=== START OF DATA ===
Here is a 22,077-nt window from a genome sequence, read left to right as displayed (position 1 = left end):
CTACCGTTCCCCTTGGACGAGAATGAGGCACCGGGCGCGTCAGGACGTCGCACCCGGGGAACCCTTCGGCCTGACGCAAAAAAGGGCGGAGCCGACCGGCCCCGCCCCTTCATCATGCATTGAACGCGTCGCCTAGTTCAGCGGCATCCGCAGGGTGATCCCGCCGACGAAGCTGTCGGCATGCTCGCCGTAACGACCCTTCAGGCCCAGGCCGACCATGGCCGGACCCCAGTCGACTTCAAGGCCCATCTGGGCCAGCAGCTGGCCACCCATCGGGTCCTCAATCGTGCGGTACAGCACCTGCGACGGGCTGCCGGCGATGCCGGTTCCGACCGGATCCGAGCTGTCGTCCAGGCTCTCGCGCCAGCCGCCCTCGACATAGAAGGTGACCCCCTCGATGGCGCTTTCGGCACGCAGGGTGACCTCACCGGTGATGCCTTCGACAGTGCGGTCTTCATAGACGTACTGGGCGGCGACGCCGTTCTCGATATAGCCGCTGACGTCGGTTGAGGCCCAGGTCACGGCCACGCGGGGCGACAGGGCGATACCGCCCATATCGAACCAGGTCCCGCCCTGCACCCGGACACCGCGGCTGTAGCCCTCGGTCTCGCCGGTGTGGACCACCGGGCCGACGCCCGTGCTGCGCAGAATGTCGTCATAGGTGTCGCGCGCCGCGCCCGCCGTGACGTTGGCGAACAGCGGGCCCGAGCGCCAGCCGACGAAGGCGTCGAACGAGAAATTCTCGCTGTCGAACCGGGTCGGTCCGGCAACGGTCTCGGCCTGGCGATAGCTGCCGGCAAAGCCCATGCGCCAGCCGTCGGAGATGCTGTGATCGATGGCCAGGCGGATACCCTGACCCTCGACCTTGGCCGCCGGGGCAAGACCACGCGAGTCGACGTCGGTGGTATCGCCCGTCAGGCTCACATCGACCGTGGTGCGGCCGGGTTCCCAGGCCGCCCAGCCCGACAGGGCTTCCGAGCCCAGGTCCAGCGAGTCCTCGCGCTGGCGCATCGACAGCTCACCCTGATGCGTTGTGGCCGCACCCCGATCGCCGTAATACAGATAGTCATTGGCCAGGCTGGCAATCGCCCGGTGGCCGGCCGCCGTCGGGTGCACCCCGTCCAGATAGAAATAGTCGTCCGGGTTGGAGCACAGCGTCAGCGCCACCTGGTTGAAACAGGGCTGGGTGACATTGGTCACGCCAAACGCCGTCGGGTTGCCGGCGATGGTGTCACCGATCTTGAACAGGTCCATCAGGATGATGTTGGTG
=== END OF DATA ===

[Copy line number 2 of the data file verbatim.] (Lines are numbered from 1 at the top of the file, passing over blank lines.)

CTACCGTTCCCCTTGGACGAGAATGAGGCACCGGGCGCGTCAGGACGTCGCACCCGGGGAACCCTTCGGCCTGACGCAAAAAAGGGCGGAGCCGACCGGCCCCGCCCCTTCATCATGCATTGAACGCGTCGCCTAGTTCAGCGGCATCCGCAGGGTGATCCCGCCGACGAAGCTGTCGGCATGCTCGCCGTAACGACCCTTCAGGCCCAGGCCGACCATGGCCGGACCCCAGTCGACTTCAAGGCCCATCTGGGCCAGCAGCTGGCCACCCATCGGGTCCTCAATCGTGCGGTACAGCACCTGCGACGGGCTGCCGGCGATGCCGGTTCCGACCGGATCCGAGCTGTCGTCCAGGCTCTCGCGCCAGCCGCCCTCGACATAGAAGGTGACCCCCTCGATGGCGCTTTCGGCACGCAGGGTGACCTCACCGGTGATGCCTTCGACAGTGCGGTCTTCATAGACGTACTGGGCGGCGACGCCGTTCTCGATATAGCCGCTGACGTCGGTTGAGGCCCAGGTCACGGCCACGCGGGGCGACAGGGCGATACCGCCCATATCGAACCAGGTCCCGCCCTGCACCCGGACACCGCGGCTGTAGCCCTCGGTCTCGCCGGTGTGGACCACCGGGCCGACGCCCGTGCTGCGCAGAATGTCGTCATAGGTGTCGCGCGCCGCGCCCGCCGTGACGTTGGCGAACAGCGGGCCCGAGCGCCAGCCGACGAAGGCGTCGAACGAGAAATTCTCGCTGTCGAACCGGGTCGGTCCGGCAACGGTCTCGGCCTGGCGATAGCTGCCGGCAAAGCCCATGCGCCAGCCGTCGGAGATGCTGTGATCGATGGCCAGGCGGATACCCTGACCCTCGACCTTGGCCGCCGGGGCAAGACCACGCGAGTCGACGTCGGTGGTATCGCCCGTCAGGCTCACATCGACCGTGGTGCGGCCGGGTTCCCAGGCCGCCCAGCCCGACAGGGCTTCCGAGCCCAGGTCCAGCGAGTCCTCGCGCTGGCGCATCGACAGCTCACCCTGATGCGTTGTGGCCGCACCCCGATCGCCGTAATACAGATAGTCATTGGCCAGGCTGGCAATCGCCCGGTGGCCGGCCGCCGTCGGGTGCACCCCGTCCAGATAGAAATAGTCGTCCGGGTTGGAGCACAGCGTCAGCGCCACCTGGTTGAAACAGGGCTGGGTGACATTGGTCACGCCAAACGCCGTCGGGTTGCCGGCGATGGTGTCACCGATCTTGAACAGGTCCATCAGGATGATGTTGGTG